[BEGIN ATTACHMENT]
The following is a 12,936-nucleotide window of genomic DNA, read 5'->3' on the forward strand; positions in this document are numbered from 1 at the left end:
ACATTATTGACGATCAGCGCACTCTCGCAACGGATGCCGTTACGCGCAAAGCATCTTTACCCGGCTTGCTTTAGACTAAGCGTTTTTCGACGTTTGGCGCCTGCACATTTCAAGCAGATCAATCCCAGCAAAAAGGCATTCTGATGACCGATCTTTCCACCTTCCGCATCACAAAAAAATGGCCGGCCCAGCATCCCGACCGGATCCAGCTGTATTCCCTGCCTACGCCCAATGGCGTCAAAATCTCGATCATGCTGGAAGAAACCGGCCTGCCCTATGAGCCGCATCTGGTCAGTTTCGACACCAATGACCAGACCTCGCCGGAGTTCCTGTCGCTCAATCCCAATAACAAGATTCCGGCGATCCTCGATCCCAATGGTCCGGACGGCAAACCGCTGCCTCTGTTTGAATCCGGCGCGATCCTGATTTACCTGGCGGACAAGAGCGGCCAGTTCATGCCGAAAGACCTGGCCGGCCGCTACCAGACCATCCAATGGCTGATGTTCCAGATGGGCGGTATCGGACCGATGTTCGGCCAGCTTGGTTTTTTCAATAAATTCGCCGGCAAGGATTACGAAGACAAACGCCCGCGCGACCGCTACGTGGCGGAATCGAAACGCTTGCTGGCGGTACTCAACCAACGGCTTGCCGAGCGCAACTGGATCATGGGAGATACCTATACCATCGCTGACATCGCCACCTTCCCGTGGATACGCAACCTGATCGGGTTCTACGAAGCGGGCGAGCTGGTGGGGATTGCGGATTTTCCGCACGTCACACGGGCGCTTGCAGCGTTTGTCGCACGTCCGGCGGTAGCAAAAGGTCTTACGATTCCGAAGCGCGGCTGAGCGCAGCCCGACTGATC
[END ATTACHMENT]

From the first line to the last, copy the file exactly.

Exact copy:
The following is a 12,936-nucleotide window of genomic DNA, read 5'->3' on the forward strand; positions in this document are numbered from 1 at the left end:
ACATTATTGACGATCAGCGCACTCTCGCAACGGATGCCGTTACGCGCAAAGCATCTTTACCCGGCTTGCTTTAGACTAAGCGTTTTTCGACGTTTGGCGCCTGCACATTTCAAGCAGATCAATCCCAGCAAAAAGGCATTCTGATGACCGATCTTTCCACCTTCCGCATCACAAAAAAATGGCCGGCCCAGCATCCCGACCGGATCCAGCTGTATTCCCTGCCTACGCCCAATGGCGTCAAAATCTCGATCATGCTGGAAGAAACCGGCCTGCCCTATGAGCCGCATCTGGTCAGTTTCGACACCAATGACCAGACCTCGCCGGAGTTCCTGTCGCTCAATCCCAATAACAAGATTCCGGCGATCCTCGATCCCAATGGTCCGGACGGCAAACCGCTGCCTCTGTTTGAATCCGGCGCGATCCTGATTTACCTGGCGGACAAGAGCGGCCAGTTCATGCCGAAAGACCTGGCCGGCCGCTACCAGACCATCCAATGGCTGATGTTCCAGATGGGCGGTATCGGACCGATGTTCGGCCAGCTTGGTTTTTTCAATAAATTCGCCGGCAAGGATTACGAAGACAAACGCCCGCGCGACCGCTACGTGGCGGAATCGAAACGCTTGCTGGCGGTACTCAACCAACGGCTTGCCGAGCGCAACTGGATCATGGGAGATACCTATACCATCGCTGACATCGCCACCTTCCCGTGGATACGCAACCTGATCGGGTTCTACGAAGCGGGCGAGCTGGTGGGGATTGCGGATTTTCCGCACGTCACACGGGCGCTTGCAGCGTTTGTCGCACGTCCGGCGGTAGCAAAAGGTCTTACGATTCCGAAGCGCGGCTGAGCGCAGCCCGACTGATC